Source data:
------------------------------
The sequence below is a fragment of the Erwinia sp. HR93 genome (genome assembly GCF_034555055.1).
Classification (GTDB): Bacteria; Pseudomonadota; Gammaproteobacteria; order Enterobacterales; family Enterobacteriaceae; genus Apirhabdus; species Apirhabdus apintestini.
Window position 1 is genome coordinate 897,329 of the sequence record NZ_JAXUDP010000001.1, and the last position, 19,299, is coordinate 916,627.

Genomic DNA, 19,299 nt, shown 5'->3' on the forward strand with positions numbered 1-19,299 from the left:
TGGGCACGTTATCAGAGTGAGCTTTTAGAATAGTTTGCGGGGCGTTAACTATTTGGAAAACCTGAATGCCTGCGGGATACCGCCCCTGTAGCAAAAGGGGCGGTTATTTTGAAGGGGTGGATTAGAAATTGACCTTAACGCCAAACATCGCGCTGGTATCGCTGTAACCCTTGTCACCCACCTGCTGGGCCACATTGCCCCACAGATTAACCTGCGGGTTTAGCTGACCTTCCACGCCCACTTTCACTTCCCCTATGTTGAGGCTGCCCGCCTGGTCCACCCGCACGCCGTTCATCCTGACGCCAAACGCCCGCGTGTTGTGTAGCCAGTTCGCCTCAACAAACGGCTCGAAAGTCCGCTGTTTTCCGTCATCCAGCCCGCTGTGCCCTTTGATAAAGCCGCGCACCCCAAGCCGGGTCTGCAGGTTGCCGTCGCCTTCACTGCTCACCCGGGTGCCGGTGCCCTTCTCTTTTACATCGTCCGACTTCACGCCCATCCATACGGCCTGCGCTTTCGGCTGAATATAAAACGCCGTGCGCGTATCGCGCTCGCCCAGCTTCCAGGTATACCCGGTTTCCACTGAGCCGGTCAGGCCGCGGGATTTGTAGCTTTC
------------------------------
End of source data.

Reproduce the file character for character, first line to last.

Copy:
The sequence below is a fragment of the Erwinia sp. HR93 genome (genome assembly GCF_034555055.1).
Classification (GTDB): Bacteria; Pseudomonadota; Gammaproteobacteria; order Enterobacterales; family Enterobacteriaceae; genus Apirhabdus; species Apirhabdus apintestini.
Window position 1 is genome coordinate 897,329 of the sequence record NZ_JAXUDP010000001.1, and the last position, 19,299, is coordinate 916,627.

Genomic DNA, 19,299 nt, shown 5'->3' on the forward strand with positions numbered 1-19,299 from the left:
TGGGCACGTTATCAGAGTGAGCTTTTAGAATAGTTTGCGGGGCGTTAACTATTTGGAAAACCTGAATGCCTGCGGGATACCGCCCCTGTAGCAAAAGGGGCGGTTATTTTGAAGGGGTGGATTAGAAATTGACCTTAACGCCAAACATCGCGCTGGTATCGCTGTAACCCTTGTCACCCACCTGCTGGGCCACATTGCCCCACAGATTAACCTGCGGGTTTAGCTGACCTTCCACGCCCACTTTCACTTCCCCTATGTTGAGGCTGCCCGCCTGGTCCACCCGCACGCCGTTCATCCTGACGCCAAACGCCCGCGTGTTGTGTAGCCAGTTCGCCTCAACAAACGGCTCGAAAGTCCGCTGTTTTCCGTCATCCAGCCCGCTGTGCCCTTTGATAAAGCCGCGCACCCCAAGCCGGGTCTGCAGGTTGCCGTCGCCTTCACTGCTCACCCGGGTGCCGGTGCCCTTCTCTTTTACATCGTCCGACTTCACGCCCATCCATACGGCCTGCGCTTTCGGCTGAATATAAAACGCCGTGCGCGTATCGCGCTCGCCCAGCTTCCAGGTATACCCGGTTTCCACTGAGCCGGTCAGGCCGCGGGATTTGTAGCTTTC